When someone finds a barrier to access at business, they have two options: They can file a complaint with the U.S. Department of Justice (DOJ), which will investigate and decide whether a violation has occurred. DOJ may then enter into mediation with the person and the business to resolve the issue. This mediation means that many ADA issues can be resolved quickly and without the cost of going to court. DOJ may also sue the business on the person’s behalf if that is needed. Alternatively, people with disabilities may file a lawsuit in court, bypassing DOJ altogether. These options do allow for relatively quick resolution of the problem and ensure that the individual’s civil rights are protected.
If the ADA Education and Reform Act is passed, however, a person with a disability would be required to give a written notice to a business owner who has barriers to access. The business owner would then have 60 days to even acknowledge that there is a problem, and then another 120 days to make substantial progress toward correcting the violation. In other words, people with disabilities would be forced to wait 180 days to enforce their civil rights. And it would be up to the person with the disability to understand and cite the specific sections of the ADA that were violated in their written notice. This would be the only civil rights law that would shift that requirement to the person whose rights have been violated. Other civil rights laws, rightly, require businesses to be aware of how to accommodate people using their service or employed by them without violating their civil rights.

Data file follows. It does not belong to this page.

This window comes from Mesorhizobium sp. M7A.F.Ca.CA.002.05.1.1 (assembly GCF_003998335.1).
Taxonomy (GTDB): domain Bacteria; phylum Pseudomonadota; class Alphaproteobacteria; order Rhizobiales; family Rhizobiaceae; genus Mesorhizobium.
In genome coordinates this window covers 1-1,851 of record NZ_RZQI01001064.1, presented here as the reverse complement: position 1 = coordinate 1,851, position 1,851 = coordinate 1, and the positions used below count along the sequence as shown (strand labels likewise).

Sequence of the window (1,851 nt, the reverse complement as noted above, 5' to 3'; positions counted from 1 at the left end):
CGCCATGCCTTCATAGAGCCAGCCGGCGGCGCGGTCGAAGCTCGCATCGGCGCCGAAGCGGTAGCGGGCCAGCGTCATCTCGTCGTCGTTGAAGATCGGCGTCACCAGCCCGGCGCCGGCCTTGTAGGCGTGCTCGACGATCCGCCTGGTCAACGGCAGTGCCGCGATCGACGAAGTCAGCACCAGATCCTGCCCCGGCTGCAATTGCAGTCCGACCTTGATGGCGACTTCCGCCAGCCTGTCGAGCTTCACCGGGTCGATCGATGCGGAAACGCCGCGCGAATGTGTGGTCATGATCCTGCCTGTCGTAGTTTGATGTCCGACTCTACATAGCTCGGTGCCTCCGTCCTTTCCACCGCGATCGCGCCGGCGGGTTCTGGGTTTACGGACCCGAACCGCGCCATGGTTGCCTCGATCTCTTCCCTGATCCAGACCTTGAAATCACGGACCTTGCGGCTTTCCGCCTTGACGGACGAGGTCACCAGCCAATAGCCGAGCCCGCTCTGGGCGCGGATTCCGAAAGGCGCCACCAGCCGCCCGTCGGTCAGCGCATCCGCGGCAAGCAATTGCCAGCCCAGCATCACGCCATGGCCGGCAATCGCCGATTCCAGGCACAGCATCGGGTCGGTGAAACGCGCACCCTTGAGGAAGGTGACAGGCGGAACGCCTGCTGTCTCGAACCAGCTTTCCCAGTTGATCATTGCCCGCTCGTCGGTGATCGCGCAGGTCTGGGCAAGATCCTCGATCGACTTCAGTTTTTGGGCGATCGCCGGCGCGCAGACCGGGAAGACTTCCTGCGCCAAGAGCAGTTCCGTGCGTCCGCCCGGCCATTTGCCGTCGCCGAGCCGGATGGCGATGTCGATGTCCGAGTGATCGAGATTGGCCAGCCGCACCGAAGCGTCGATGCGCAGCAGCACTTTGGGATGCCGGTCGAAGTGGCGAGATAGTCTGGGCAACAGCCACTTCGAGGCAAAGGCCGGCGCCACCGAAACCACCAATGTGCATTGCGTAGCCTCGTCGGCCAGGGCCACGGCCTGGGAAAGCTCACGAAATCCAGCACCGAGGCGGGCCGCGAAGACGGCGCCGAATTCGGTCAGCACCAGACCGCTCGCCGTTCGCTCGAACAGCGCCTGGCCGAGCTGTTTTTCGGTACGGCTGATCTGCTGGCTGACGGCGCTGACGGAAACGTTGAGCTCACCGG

The National Disability Rights Network has set up a webpage to enable you write to your US House of Representatives member to oppose changes to the ADA. Once you enter your ZIP code, it will locate your representative and allow you to email them. If you prefer to call, their phone number will be listed as well. As always, we encourage you to personalize you message and share any experience you have about how the ADA has helped you or your family.
Thank you for taking action. Your call, your email, your voice matters. Congress is noting the stories coming into their offices. We know that all of our advocates made a big, and effective, push to stop recent bills that would have cut and capped Medicaid. Please keep up the effort!
To learn more about how to advocate with your legislators, see our website.
The Autism Society of North Carolina will continue to monitor federal policy changes and post updates and links to resources about health-care proposals. Please be on the lookout for our action alerts so that you know when the autism community needs you to advocate with your elected representatives. Sign up for public policy emails on our website.